"I feel like batting average isn't a thing now," Voit told Lindsey Adler of The Athletic on Thursday.
So far in spring training, Voit is posting a .286 batting average, mustering four hits in 14 at-bats. However, the first baseman has also authored an impressive 1.126 OPS, thanks to hitting two homers and collecting three walks.
Even further, among hitters with at least 100 batted-ball events, Voit led all of baseball in barrels per plate appearance last year with 12.4 percent, according to Baseball Savant. By barrels per batted-ball event, Voit slips to second, only behind Texas Rangers slugger Joey Gallo.
A barrel - created by Tom Tango and defined by MLB.com - requires a specific exit velocity and launch angle. For instance, a ball hit with a 98-mph exit velocity needs to be hit at a launch angle between 26-to-30 degrees. If the ball is hit harder than 98 mph, the range of exit velocities increase. Considered a sweet spot of hard-hit balls, barrels are a descriptive measure of which hitters should be performing better or worse than their actual numbers suggest. A high barrel rate with a low slugging, and vice versa, are considered unsustainable.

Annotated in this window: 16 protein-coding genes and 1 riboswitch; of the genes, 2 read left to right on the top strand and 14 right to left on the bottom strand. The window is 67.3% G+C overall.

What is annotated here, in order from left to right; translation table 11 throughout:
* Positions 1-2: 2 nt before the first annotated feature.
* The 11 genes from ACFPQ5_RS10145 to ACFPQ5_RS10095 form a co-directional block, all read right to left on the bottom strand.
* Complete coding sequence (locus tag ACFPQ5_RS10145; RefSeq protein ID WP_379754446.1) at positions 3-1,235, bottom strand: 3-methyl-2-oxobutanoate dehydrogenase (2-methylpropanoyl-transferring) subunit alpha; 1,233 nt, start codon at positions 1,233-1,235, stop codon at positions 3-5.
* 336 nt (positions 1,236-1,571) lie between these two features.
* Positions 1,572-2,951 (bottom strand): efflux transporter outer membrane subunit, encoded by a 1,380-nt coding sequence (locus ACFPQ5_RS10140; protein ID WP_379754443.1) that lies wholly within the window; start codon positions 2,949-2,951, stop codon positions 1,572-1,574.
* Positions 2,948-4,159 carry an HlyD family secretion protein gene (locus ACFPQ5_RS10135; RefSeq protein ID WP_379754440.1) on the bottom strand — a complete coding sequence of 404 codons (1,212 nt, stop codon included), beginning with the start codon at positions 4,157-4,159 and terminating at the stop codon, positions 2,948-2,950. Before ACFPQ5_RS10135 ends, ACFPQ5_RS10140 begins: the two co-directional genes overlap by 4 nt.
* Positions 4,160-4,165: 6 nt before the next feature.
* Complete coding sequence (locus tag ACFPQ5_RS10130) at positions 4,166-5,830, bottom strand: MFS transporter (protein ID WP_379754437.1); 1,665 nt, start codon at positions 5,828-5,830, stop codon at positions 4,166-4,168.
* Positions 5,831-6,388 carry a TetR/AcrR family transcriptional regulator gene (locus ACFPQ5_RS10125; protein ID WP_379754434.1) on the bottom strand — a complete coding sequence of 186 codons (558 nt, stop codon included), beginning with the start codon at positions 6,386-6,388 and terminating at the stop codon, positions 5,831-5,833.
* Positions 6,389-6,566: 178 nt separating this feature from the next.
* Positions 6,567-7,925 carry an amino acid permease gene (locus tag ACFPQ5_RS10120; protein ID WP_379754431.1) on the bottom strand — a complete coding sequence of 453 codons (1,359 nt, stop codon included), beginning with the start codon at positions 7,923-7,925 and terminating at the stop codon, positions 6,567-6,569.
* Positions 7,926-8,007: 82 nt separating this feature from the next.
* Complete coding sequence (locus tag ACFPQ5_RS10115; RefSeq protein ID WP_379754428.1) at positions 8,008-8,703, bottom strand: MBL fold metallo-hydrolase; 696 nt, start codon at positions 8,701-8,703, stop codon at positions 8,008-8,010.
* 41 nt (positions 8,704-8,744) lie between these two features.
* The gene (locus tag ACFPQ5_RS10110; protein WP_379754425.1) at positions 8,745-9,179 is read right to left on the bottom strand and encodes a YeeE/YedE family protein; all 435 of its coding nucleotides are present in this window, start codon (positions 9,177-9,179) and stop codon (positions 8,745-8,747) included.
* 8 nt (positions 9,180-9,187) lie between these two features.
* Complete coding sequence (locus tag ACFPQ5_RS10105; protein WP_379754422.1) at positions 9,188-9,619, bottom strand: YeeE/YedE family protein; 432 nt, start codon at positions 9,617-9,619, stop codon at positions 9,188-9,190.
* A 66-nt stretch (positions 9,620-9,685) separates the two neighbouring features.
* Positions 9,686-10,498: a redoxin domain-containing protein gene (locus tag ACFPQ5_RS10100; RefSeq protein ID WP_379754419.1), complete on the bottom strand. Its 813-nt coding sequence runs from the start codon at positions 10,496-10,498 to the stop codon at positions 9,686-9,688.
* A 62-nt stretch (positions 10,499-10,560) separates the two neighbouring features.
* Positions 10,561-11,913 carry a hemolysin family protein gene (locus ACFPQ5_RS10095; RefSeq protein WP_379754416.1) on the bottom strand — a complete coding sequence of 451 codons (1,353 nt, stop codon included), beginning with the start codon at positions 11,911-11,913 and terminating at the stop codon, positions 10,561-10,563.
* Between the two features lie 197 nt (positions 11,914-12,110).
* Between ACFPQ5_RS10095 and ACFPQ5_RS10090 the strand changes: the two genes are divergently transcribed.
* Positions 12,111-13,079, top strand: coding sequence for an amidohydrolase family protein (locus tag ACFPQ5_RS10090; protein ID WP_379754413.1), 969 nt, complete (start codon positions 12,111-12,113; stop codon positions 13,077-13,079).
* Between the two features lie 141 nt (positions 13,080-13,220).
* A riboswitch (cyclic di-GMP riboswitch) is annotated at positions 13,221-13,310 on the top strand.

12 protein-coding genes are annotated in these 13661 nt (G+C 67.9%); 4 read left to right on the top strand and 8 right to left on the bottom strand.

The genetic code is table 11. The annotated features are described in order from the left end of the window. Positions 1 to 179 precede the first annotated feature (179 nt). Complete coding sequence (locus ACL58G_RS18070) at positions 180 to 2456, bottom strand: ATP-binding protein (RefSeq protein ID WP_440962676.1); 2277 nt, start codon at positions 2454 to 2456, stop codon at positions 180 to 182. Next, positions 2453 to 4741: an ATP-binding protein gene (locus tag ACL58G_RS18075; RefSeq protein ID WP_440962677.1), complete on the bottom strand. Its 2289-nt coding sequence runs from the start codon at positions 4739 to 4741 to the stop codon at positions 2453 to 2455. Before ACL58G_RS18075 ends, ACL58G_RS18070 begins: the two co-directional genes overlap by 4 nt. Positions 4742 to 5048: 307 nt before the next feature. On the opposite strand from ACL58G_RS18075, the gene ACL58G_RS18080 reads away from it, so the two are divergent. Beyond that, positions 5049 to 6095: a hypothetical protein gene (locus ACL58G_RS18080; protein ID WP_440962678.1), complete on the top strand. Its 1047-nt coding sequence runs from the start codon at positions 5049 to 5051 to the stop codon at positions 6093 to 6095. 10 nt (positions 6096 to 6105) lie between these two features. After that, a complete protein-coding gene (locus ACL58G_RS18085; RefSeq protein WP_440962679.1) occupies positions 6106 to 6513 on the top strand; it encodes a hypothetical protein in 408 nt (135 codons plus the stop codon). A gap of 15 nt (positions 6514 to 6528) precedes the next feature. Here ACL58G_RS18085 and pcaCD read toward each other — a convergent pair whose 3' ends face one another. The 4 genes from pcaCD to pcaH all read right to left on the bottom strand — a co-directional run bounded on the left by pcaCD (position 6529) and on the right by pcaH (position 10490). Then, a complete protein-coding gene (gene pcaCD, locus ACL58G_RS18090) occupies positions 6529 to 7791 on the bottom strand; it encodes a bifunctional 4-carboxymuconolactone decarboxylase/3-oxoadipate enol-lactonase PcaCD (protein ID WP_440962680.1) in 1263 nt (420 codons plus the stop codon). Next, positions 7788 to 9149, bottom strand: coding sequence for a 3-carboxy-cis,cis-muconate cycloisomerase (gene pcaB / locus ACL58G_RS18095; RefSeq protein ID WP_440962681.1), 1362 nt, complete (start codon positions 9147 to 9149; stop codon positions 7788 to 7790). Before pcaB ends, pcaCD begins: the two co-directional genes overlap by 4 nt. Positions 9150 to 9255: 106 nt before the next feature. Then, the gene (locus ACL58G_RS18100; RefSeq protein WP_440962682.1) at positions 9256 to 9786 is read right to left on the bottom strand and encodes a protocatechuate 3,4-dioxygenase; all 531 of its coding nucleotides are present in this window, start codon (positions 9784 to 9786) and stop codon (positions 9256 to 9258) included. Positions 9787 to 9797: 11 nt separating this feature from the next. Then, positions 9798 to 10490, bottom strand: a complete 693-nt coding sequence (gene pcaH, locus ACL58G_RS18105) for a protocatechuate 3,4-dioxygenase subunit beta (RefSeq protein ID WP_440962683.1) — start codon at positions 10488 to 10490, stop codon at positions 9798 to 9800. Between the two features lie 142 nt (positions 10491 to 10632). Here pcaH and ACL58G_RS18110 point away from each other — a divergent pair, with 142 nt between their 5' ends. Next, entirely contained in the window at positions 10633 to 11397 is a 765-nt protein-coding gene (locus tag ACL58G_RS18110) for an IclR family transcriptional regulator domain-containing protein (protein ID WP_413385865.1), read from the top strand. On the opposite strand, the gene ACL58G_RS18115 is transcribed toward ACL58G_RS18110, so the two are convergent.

With the proliferation of advanced metrics, some old-school stats have increasingly been deemed antiquated, such as batting average, due to the fact they are neither predictive or descriptive as once believed. For instance, since Coors Field opened in 1995, a Colorado Rockies hitter has won the National League batting title in 10 of the possible 24 seasons. Meanwhile, none won the NL MVP in the same season.